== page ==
CRASH2: Life’s a beach, and then you die

Nasty things are brewing in the global pot


Well, you read it here first. That’s 40% worse than May, and four times worse than expected. (The month of May, not Theresa May)


Oh dear. And just when everyone was telling us that China was in recovery. That’s 50% worse than the previous month – also worse than expected.

After flailing around all over the place – and failing in everything he’s tried – Shinzo Abe seems, finally, to have given up on Nirponomics and is returning to zeronomics. Actually, investors in the never-ending search for income took the decision for him and sold off BoJ bonds bigtime last week.

The immediate effect was a rise in eurobonds.


It’s a Big Story because its potential for contagion is infinite…..and it coincides with yet another outbreak of macho at the US Fed, following last week’s ludicrously hyped Non-farm payrolls  jobs data.

So this is the outlook. France’s basketcase-weaving skills are becoming increasingly obvious, and just happen to be colliding with a slowdown in world trade.

In turn, the world’s most indebted and depressed nation is finding it more expensive to borrow money, and that just happens to be about to collide with a Fed rate rise in September…with the eurozone desperate for capital investment, but feeling the backwash of rising Japanese bond yields just as the Italian banking crisis starts to boil over.

Most people are on holiday in August. Most of them are back by the end of the first week in September.

October could be a very interesting month indeed.

Connected from previous Slogpost: 14 insoluble globalist issues

32 thoughts on “CRASH2: Life’s a beach, and then you die


    Mark Carney ,Govr of the Bank of England has attempted £60 billion of QE, and big surprise, only approx £1b takers. The penny is beginning to drop.
    There is no where to go for yield, so the Institutions are hanging on to their Gilts.
    Would appear that the BOE is shooting blanks. Not much left in their bag of tricks. Except the obvious ,direct fiscal investment into Productive industry and infrastructure, but that does not put money into the banking cartel, but into the Real Economy, creating wealth and jobs, So this policy would be a no-no.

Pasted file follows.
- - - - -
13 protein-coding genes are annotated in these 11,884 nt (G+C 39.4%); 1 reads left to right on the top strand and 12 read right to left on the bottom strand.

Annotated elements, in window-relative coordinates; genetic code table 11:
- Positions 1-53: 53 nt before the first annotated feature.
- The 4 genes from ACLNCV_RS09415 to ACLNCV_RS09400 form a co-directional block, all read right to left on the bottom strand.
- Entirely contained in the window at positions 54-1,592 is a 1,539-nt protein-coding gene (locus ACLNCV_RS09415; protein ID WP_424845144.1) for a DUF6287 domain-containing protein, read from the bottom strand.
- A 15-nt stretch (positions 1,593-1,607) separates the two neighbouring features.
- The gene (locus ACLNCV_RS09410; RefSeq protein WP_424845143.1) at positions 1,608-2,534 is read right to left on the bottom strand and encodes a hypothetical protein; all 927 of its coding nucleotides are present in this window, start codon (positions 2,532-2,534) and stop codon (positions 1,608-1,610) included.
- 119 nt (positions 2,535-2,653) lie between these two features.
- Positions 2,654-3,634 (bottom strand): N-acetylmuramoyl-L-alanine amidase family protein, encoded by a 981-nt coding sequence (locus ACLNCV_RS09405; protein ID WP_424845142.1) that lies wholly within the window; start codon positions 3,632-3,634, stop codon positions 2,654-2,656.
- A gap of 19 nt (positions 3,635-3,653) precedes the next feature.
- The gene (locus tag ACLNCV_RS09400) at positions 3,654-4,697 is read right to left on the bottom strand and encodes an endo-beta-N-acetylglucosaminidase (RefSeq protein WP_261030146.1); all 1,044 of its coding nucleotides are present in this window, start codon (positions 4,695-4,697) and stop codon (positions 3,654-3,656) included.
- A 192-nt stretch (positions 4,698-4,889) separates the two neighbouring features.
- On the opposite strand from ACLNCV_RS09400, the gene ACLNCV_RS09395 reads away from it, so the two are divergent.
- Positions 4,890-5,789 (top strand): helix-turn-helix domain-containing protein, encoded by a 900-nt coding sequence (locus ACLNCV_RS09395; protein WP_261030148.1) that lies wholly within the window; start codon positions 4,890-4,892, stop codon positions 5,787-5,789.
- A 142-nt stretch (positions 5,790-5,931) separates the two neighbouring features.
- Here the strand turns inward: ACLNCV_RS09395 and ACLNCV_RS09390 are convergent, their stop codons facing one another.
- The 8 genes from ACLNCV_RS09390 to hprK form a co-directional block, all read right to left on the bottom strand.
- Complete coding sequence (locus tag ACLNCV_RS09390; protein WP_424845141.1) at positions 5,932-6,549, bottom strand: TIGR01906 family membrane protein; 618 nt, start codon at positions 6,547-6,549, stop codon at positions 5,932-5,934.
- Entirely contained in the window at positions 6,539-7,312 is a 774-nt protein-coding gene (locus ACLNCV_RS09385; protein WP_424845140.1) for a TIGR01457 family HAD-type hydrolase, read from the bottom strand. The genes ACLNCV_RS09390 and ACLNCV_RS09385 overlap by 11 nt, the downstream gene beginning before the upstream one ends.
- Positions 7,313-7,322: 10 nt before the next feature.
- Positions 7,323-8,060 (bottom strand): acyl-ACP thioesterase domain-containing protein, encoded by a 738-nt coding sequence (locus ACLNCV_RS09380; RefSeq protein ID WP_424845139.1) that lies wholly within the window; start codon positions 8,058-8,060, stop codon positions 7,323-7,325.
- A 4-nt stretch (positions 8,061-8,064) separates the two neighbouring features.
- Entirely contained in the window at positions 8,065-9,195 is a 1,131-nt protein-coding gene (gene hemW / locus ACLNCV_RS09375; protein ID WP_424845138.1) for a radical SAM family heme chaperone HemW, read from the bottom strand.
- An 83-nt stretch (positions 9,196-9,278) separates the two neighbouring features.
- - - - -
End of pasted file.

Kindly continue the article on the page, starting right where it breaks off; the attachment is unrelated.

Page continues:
Liked by 4 people

  2. The chance of a Democrat controlled Fed increasing interest rates in September in front of the November 8 election are about as low as the Fed funds rate -zilch! Trump with a 10 per cent chance of winning, according to Nate Silver, would love it as he cheers on a market crash before the election with his call to sell everything.


  3. ….. and a prominent German economist has warned that Deutsche Bank is heading for insolvency, and must be nationalised.

    Another butterfly about to flap its wings !


  4. Hold on Salford lad. Is it not the case where the BOE has a purchase programme of £1.18 billion for each maturity sector?
    There being three sectors; 3 to 7 year; 7 to 15 year and over 15 year. The purchases of the first 2 appear to be £1.17 billion and the 2nd £1.18 billion. This seems that the BOE has achieved it’s target on the first auction (give or take a few £million).
    I think you will find that Zero Hedge is a bit short on relevant information.


  5. ….. and a prominent German economist has warned that Deutsche Bank is heading for insolvency, and must be nationalised.

    I’m sure Gemma will be along soon blaming the British for it’s perilous position…


  6. Well I’ve successfully predicted seven out of the last two recessions, so I guess I am a bit on the negative side. I do wonder though how much more money printing can go on without totally screwing things up. There are a lot of things wrong, but no crash yet. Mind you the Brexit recession appears to be receding as Project Fear dims in the memory. Nevertheless the UK and EZ economies will no doubt suffer a bit in the near future. I look forward to the usual crowd saying it is nothing to do with the disfunctional EZ, China, the US etc and really is my fault as an over-age and under-educated racist for being duped into voting for “leave” by the lies of Boris and Gove. Must dash – need to pop out and hurl some abuse at immigrants….

    Liked by 2 people

  7. Paul Craig Roberts explains at the level of your slightly attentive Merikan, how financial fundamentals are skewed.
    He says that “In the past liquidity implied economic growth” and demonstrates why it doesn’t now.
    Check out the paragraph where “it makes no sense”, over and over. It’s simple really.
    Now that institutions are finding that they have nowhere to go and that they’re starting to dig in their heels, we’ve the first clear signs that a limit has been reached now in 2016.

    Liked by 1 person

  8. Life goes on in the minds of some……….off topic but my head is spinning!
    Re the Labor mayor elect for Manchester: I hope he is a man governed by reason and not faith, There are too many , for my liking , in jobs were secular sanity is required.
    I hope the Tory fellow Whsatsisname is not a Manchurnion Kandidate !
    Kamoron said himself was a man of faith!
    I had a lesson in faith way back in Eire at the end of WW2. Some what secular myself as I went local school round the corner..relaxed CofE.